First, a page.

• Open Access

Carbon Footprinting of Cities and Implications for Analysis of Urban Material and Energy Flows


  • Anu Ramaswami,

  • Abel Chavez,

  • Marian Chertow

As we struggle to get our collective arms around the concept of urban sustainability, various ways of understanding material and energy flows associated with cities have emerged in the literature. Of course, this is not new. Historians have noted that, one hundred years ago New York City was dealing with streets covered

Integrating learning from the GHG accounting and MFA communities is essential to advance our understanding of urban sustainability.

with horse manure and coal ash. In Europe, concerns about supplying materials to cities were discussed in the early 1900s, and continued (after a hiatus) into the late twentieth century from a new perspective of environmental impact, leading to the development of methods for economy-wide material flow analysis (MFA) and their application to cities (Barles 2010). This method, used in many current studies of urban metabolism, allows for tracking of material inputs, changes in stock, export of goods, and release of waste and pollution; indirect material requirements to support these flows can also be computed. While the MFA methodology also draws on energy analysis and is considered to be readily adaptable to include energy, in practice there is wide variation in the inclusion of embodied energy components.

At the start of the 21st century, concerns about climate change prompted several U.S. cities to adopt the U.S. Mayor's Climate Protection Agreement,1 and cities began implementing community-wide urban energy studies in a bottom-up manner for greenhouse gas (GHG) accounting (Bailey 2007).2 Mayors in the European Union (EU) adopted similar covenants by 2011.3 Through organizations such as ICLEI,4 such city-scale GHG accounting efforts spread worldwide, including to cities in the developing world.

In the early years, cities took a boundary-limited view, tracking community-wide use of electricity, natural gas, and transportation fuels used by homes, businesses, and industries within the city and computed associated GHG emissions. Since most cities import some share of their electricity, the embodied GHGs in electric power generation were intuitively recognized early on. However, cities realized that the issue of imports also extended to other infrastructures. Many cities were using wastewater treatment services provided by a central plant located beyond their boundary in the larger urban region. The same issues arose with airline travel, where jet fuel is used by large airports serving several surrounding cities. Furthermore, water in many cities is pumped over long distances, requiring energy outside the city boundary to provide this very basic necessity. This observation in turn prompted questions about food, fossil fuels, and other basic materials such as concrete needed for constructing the urban built environment. Thus, as the process of GHG accounting evolved, cities focused on energy initially and then began incorporating the impact of materials use, while in the MFA community, the reverse occurred.

Cities began engaging with researchers to examine flows of energy plus water and other essential goods and services that meet basic needs of water, energy, food, shelter, and mobility for the community as a whole (Ramaswami et al. 2008). Many of these are related to infrastructure provision and are also critical for the economic productivity of cities, and result in what is now represented as a community-wide infrastructure footprint for cities (Chavez and Ramaswami 2012). This infrastructure footprint accounts for GHGs from direct energy use by homes, businesses, and industries within a city, plus the embodied energy and GHGs associated with providing key infrastructures—electricity; fuel; water; food; building materials; airline, commuter, and freight travel; and waste management—to the community as a whole (see figure 1); the method has the advantage that it helps avoid double counting with in-boundary GHGs.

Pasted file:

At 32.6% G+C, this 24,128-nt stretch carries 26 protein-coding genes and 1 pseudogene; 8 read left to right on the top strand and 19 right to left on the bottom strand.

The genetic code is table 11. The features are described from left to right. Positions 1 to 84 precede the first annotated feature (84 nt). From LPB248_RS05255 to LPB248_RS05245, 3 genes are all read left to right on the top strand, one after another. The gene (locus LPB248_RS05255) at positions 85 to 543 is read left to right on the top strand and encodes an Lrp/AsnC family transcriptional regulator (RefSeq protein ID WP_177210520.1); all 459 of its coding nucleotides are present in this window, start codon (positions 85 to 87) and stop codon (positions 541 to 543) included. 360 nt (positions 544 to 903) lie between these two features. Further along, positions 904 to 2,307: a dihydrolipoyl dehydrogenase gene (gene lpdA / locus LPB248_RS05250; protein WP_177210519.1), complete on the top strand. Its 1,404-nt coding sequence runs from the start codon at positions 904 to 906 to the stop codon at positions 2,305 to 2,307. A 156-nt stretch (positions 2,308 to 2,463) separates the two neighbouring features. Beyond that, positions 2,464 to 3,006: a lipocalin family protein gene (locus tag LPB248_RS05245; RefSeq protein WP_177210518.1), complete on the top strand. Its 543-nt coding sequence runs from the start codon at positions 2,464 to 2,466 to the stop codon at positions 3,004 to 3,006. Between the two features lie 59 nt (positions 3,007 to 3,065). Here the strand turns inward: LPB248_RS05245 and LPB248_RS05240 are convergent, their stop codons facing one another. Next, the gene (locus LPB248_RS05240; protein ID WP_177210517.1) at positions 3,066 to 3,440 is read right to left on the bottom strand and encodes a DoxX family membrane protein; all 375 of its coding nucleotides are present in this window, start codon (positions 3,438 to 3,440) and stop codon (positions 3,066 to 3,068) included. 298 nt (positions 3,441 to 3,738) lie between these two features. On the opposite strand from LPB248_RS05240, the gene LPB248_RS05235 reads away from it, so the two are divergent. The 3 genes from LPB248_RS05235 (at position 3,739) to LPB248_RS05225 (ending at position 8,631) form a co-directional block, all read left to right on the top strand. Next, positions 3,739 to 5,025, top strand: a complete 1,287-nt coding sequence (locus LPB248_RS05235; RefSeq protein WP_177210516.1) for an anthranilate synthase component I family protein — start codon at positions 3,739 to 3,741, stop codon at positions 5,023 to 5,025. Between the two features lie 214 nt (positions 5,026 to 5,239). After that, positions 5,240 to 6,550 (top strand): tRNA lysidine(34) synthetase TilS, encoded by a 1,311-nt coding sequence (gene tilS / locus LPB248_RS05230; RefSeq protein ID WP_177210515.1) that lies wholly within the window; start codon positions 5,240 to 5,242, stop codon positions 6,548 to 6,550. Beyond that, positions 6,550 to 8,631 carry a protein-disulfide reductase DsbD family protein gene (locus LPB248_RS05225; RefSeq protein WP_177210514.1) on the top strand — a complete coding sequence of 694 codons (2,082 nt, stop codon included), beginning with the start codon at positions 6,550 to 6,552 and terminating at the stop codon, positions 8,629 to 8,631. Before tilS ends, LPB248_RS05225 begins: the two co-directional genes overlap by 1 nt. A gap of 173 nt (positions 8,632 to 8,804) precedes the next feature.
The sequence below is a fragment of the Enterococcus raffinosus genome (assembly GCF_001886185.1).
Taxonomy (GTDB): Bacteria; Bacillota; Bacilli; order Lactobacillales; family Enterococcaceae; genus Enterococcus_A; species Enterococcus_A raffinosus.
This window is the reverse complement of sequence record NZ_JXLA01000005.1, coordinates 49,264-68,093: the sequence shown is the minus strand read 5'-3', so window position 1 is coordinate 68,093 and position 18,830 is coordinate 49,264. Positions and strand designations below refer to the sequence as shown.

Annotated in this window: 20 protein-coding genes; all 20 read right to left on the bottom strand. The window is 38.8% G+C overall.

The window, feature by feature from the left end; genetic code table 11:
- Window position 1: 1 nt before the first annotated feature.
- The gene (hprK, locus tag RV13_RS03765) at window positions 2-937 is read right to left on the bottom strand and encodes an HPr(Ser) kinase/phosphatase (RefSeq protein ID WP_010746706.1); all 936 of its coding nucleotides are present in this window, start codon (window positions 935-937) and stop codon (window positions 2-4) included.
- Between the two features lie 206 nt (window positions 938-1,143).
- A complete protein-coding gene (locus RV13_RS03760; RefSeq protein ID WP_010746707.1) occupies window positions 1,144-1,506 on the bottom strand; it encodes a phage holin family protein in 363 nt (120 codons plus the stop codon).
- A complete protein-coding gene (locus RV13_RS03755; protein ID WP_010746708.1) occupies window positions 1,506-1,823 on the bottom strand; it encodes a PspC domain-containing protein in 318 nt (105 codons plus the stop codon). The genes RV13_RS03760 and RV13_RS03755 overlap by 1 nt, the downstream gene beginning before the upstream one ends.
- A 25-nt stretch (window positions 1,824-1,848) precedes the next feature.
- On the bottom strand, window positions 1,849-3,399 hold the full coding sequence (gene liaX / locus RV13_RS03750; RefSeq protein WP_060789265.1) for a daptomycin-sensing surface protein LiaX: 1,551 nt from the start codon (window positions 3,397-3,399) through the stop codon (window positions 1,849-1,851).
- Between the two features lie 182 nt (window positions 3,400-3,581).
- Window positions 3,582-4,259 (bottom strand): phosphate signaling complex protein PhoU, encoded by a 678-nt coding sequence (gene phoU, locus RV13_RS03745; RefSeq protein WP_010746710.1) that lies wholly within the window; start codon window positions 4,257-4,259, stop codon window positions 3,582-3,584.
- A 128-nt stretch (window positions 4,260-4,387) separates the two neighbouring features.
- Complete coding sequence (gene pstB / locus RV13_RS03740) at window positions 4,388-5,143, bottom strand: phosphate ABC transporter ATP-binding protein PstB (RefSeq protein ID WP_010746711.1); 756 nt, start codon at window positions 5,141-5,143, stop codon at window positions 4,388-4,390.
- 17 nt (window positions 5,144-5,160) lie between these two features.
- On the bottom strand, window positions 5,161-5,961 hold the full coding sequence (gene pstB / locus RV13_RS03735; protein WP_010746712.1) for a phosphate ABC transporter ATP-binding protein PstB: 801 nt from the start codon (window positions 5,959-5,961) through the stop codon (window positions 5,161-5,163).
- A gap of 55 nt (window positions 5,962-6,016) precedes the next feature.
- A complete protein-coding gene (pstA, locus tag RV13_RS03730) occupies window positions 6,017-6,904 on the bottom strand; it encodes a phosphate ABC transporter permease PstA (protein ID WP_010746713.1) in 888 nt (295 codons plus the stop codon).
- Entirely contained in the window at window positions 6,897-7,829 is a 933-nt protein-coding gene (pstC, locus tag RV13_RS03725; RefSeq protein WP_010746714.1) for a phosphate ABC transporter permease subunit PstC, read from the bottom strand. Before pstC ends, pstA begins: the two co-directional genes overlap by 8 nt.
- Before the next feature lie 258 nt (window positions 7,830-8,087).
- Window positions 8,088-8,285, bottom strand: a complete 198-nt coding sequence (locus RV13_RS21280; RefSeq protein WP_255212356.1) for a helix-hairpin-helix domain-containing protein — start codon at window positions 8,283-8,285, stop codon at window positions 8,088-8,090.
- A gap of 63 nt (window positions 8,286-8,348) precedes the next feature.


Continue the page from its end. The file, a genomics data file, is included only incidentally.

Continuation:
Figure 1.

Schematic showing the flows included, the scale emphasized, and the relationships between urban material and energy flows, community-wide infrastructure footprints, and consumption-based footprints developed for reporting the greenhouse gas (GHG) emissions of cities. Aggregate EIO-LCA refers to economic input-output life cycle assessment, reflecting the average production efficiency of goods and services in the global economy.

During these discussions, questions arose about all the other “stuff’” used in society, not accounted for above as part of infrastructure. What about furniture, backpacks, and other consumer goods? This created a dilemma. Should the furniture's GHG impact be assigned to the consumer in city A, or to city B where energy used in its industrial–commercial production is accounted in the infrastructure footprint?

A focus on households emerged and urban consumption-based footprints were developed to describe the global GHG impact of all goods and services purchased by a city's households.5 Some researchers are exploring using downscaled input-output (IO) tables that will help identify to what extent local businesses (e.g., grocer, dry cleaner, movie theater, and any factories within the city) serve local households—this could help reveal the extent to which local business efficiencies translate to reduced consumption footprints. The downscaling of IO tables, however, has so far been quite challenging; new methods to develop high-quality local IO data are essential to understand local material and energy flows both in the context of households and future business development strategies in the city.

As an alternative, consumption-based footprinting employs the more familiar approach of combining household consumer expenditure surveys with a life cycle assessment describing the production of goods and services in the larger global/national economy. Consequently some local specificity is lost because, while local improvements in household energy use and personal mobility are captured, local improvements in production to serve local consumption are lost within the average production of the global economy. Further, local businesses serving visitors or producing goods for export would also not be visible in a local consumption account.